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Straight tip (ST) fiber optic connectors are a type of connector used in fiber optic networking, which uses light rather than electrical signals to transmit data. They are carefully designed to align and protect two segments of optical fiber, and were among the first connectors widely used in optical networking. ST fiber-optic connectors use a bayonet-style twist and lock mechanism and can be used with both single and multimode fiber. The connectors are used in data centers, short to medium range network links, and military and security applications.
Using light as a transmission medium allows fiber optic cables to carry much more data than their electrical copper-based counterparts, but it also presents some unique problems. Fiber optic connectors must be designed with precision as a top priority, because even a small amount of dust or slight misalignment between fiber segments can greatly reduce performance and reliability. ST fiber-optic connectors, also known as a bayonet fiber optic connector (BFOC), were one of the first widely used connectors designed for fiber-optic use, becoming popular in the 1980s and 90s.
There are two different styles of ST fiber-optic connectors: the original ST connector, which uses a keyed design, and the newer ST-II, which is spring loaded. Both designs use a bayonet-style coupling mechanism that is mated to another connector through a push and twist action. In the center of the connector is the ferrule, a hard cylindrical tube that contains the actual fiber. The ferrule of an ST style connector is 0.1 inch (2.5 mm) in diameter and is most often made of a ceramic material that protects the fiber and holds it in place for optimal transmission. ST style connectors are relatively quick and easy to install and are generally designed to last between 500 and 1,000 connect-disconnect cycles.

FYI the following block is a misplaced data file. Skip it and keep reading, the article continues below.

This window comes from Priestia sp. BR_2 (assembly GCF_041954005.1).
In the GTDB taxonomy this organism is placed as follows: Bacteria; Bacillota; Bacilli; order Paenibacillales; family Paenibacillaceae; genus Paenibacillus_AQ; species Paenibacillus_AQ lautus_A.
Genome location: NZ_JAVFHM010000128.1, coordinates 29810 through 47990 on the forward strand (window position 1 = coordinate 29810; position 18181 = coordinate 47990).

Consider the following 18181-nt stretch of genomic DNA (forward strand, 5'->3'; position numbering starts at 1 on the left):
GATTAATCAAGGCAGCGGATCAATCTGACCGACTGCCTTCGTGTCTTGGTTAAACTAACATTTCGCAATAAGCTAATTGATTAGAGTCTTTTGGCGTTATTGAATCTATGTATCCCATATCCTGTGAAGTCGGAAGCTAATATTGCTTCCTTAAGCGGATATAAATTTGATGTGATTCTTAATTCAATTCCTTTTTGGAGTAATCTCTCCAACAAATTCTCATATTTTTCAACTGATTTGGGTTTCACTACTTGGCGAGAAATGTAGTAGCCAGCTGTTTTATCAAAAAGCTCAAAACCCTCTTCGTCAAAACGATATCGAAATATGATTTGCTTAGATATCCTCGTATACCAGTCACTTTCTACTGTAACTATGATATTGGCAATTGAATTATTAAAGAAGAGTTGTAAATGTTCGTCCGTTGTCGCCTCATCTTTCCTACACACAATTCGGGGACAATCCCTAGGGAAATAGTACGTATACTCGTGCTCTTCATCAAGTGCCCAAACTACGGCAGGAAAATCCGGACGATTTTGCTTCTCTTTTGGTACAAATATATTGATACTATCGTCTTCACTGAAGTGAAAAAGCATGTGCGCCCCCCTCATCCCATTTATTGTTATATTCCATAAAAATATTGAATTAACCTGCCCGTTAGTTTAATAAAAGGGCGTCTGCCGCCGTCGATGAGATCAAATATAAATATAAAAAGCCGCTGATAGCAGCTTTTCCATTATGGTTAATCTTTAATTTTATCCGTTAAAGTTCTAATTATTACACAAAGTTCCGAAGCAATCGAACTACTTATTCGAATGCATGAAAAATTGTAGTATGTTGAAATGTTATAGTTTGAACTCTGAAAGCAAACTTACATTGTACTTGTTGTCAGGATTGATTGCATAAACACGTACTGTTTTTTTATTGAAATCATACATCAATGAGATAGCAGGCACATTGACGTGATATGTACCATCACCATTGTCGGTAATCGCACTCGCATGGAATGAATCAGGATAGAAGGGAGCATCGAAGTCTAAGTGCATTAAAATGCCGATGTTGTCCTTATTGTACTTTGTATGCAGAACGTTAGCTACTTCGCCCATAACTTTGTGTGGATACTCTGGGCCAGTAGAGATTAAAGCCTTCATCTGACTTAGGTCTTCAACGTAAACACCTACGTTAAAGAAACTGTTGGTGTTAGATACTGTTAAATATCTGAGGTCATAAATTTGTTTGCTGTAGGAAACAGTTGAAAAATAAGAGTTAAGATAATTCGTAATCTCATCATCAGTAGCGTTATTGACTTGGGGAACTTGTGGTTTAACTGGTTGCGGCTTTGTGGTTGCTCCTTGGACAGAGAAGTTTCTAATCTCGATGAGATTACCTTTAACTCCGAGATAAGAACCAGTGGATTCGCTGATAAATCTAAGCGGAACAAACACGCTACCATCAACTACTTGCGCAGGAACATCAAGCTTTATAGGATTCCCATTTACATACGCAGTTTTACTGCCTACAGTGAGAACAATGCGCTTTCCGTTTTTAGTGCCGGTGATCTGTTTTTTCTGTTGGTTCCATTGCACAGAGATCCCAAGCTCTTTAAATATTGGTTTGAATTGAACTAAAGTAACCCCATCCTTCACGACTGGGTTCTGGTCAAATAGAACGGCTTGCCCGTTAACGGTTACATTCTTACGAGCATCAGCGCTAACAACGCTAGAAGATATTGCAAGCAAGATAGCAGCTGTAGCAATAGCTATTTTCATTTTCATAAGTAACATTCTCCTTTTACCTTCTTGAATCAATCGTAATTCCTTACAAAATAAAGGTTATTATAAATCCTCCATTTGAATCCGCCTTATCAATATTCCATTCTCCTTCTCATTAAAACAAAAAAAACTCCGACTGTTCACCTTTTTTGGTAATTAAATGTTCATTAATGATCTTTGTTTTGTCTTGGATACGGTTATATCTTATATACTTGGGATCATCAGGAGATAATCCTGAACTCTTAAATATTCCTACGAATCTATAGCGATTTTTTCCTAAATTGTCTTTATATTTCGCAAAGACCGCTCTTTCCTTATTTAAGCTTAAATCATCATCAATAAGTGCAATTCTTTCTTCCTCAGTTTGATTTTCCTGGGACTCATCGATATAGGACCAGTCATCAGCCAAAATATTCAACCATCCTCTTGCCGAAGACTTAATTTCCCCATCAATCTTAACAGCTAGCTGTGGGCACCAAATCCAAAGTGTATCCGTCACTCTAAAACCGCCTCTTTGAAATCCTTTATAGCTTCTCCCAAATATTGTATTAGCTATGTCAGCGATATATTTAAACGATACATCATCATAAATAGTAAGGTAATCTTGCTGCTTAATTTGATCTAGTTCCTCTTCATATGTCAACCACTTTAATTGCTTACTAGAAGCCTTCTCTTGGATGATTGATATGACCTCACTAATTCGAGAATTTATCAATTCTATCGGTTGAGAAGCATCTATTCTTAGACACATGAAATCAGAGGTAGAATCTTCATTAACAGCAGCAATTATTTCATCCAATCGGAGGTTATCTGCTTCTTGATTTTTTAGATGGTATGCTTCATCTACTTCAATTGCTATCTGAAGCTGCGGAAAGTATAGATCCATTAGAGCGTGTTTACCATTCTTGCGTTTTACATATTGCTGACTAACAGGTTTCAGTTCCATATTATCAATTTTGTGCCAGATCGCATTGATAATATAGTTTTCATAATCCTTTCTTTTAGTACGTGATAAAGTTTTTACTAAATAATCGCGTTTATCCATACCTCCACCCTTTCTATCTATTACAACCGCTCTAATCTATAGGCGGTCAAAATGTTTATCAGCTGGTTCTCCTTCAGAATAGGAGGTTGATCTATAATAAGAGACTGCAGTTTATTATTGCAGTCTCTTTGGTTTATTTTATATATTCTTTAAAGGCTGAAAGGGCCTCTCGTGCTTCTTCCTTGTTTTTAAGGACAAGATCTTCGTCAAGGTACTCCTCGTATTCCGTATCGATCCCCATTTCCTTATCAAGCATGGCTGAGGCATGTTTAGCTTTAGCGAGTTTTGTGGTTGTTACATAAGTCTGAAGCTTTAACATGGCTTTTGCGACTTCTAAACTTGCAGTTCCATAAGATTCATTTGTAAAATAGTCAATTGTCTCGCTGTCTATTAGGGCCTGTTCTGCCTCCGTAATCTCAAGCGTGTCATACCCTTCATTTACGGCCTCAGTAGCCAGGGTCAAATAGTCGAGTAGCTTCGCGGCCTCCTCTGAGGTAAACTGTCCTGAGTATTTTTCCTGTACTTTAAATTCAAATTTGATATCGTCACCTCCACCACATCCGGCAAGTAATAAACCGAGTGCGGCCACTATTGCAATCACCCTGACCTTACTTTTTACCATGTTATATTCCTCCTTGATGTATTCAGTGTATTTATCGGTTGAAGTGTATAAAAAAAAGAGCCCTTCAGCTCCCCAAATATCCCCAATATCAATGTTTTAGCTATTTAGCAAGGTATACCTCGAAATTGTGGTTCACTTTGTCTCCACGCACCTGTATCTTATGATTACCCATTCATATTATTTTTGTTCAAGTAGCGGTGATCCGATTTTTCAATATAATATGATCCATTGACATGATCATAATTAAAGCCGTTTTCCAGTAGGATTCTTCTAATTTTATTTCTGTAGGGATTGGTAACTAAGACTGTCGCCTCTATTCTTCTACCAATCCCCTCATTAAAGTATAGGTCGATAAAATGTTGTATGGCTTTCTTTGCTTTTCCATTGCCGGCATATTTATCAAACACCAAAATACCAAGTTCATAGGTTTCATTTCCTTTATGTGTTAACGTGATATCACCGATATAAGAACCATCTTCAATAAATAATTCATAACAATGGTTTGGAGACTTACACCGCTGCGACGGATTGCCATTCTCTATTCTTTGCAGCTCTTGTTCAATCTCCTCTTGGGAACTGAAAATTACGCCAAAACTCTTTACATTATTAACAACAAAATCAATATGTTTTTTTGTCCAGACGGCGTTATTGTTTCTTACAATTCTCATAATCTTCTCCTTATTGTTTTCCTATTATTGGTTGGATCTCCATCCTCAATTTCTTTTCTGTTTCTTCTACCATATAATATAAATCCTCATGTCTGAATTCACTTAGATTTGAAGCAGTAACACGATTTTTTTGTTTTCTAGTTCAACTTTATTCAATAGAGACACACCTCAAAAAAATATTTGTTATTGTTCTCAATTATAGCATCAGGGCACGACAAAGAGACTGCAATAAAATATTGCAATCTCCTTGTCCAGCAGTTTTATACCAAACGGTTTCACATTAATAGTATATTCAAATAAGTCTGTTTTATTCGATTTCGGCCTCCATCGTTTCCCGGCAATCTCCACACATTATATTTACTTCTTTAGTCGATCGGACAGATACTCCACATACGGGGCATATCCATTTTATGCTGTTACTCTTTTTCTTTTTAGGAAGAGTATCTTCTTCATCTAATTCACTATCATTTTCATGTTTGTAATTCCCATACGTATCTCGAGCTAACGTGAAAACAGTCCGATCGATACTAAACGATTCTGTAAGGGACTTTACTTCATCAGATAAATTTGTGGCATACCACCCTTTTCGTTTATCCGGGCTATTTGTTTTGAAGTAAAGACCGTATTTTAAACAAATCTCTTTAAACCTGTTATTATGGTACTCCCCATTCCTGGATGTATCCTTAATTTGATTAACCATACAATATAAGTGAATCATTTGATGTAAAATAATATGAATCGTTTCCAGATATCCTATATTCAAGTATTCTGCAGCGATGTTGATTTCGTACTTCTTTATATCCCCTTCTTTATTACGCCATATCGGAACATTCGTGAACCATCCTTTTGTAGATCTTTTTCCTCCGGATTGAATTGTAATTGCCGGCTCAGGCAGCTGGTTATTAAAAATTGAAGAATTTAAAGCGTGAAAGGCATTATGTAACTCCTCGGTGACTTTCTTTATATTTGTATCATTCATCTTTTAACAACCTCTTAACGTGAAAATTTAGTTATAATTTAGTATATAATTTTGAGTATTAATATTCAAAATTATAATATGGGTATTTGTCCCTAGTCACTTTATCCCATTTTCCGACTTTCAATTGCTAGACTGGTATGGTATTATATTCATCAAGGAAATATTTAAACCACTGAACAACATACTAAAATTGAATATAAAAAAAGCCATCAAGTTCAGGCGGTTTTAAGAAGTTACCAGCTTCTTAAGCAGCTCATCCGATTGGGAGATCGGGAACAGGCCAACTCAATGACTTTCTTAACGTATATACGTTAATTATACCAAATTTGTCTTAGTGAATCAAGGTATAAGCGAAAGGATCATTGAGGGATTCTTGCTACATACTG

ST fiber-optic connectors can be used with either multi-mode optical fiber, typically used in short-distance application, or single-mode optical fiber, which is used in links spanning several miles or more. Like all types of fiber-optic connectors, they suffer from a small amount of insertion loss, a loss of light at the connection point, and return loss, a type of signal loss that occurs when a portion of the optical signal is reflected back at the source. A typical amount of insertion loss for ST fiber-optic connectors is between 0.25 and 0.5 decibels (dB), while return loss is generally 20 to 50 dB depending on the quality of the connector.
Typical uses of ST fiber-optic connectors include telecommunications data centers and networks that cover a building or campus sized area. They may also carry digital audio and video signals, and have been used in the cable television (CATV) industry for long-distance or high-bandwidth links. The U.S. Navy has approved this type of connector in some of its networks, and it can sometimes be found in advanced security systems.
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